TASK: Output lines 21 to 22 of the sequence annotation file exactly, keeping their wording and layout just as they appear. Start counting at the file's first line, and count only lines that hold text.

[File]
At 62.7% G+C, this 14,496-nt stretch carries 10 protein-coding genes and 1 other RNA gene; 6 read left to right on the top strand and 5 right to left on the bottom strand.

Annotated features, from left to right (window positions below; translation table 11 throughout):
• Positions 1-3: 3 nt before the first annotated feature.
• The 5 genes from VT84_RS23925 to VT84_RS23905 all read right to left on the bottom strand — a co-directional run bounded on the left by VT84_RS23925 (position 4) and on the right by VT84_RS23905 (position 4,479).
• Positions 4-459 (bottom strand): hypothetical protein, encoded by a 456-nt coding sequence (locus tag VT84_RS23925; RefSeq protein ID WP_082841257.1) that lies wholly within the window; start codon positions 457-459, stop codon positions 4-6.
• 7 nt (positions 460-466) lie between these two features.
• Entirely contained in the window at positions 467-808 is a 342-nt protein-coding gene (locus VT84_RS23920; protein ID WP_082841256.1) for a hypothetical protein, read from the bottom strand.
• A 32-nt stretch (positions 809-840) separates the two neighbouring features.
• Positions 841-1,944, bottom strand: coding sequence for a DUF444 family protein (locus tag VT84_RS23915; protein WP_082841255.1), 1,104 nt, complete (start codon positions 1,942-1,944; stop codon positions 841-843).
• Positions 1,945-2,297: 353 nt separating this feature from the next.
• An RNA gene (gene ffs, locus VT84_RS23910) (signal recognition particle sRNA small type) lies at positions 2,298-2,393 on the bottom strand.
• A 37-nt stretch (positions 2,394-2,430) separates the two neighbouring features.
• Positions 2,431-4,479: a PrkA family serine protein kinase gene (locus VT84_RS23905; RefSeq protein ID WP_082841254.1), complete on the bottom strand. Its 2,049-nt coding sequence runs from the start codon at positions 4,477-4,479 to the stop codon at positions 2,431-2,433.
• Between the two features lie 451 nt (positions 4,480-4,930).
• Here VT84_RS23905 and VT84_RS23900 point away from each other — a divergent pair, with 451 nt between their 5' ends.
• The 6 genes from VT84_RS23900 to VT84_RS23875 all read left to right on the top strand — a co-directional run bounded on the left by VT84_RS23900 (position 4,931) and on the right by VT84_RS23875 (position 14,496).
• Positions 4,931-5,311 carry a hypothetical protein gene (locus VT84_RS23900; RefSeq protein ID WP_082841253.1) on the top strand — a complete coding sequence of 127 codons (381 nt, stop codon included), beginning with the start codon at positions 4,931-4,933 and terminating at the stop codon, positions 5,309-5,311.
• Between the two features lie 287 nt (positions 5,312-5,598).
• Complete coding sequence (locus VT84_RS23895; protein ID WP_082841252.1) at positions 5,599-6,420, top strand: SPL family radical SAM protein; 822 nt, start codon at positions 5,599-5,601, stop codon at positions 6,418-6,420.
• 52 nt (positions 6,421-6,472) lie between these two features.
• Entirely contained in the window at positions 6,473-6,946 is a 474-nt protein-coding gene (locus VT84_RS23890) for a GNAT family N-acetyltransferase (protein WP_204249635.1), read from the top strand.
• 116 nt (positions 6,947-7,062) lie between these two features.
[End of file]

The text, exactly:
• Entirely contained in the window at positions 6,473-6,946 is a 474-nt protein-coding gene (locus VT84_RS23890) for a GNAT family N-acetyltransferase (protein WP_204249635.1), read from the top strand.
• 116 nt (positions 6,947-7,062) lie between these two features.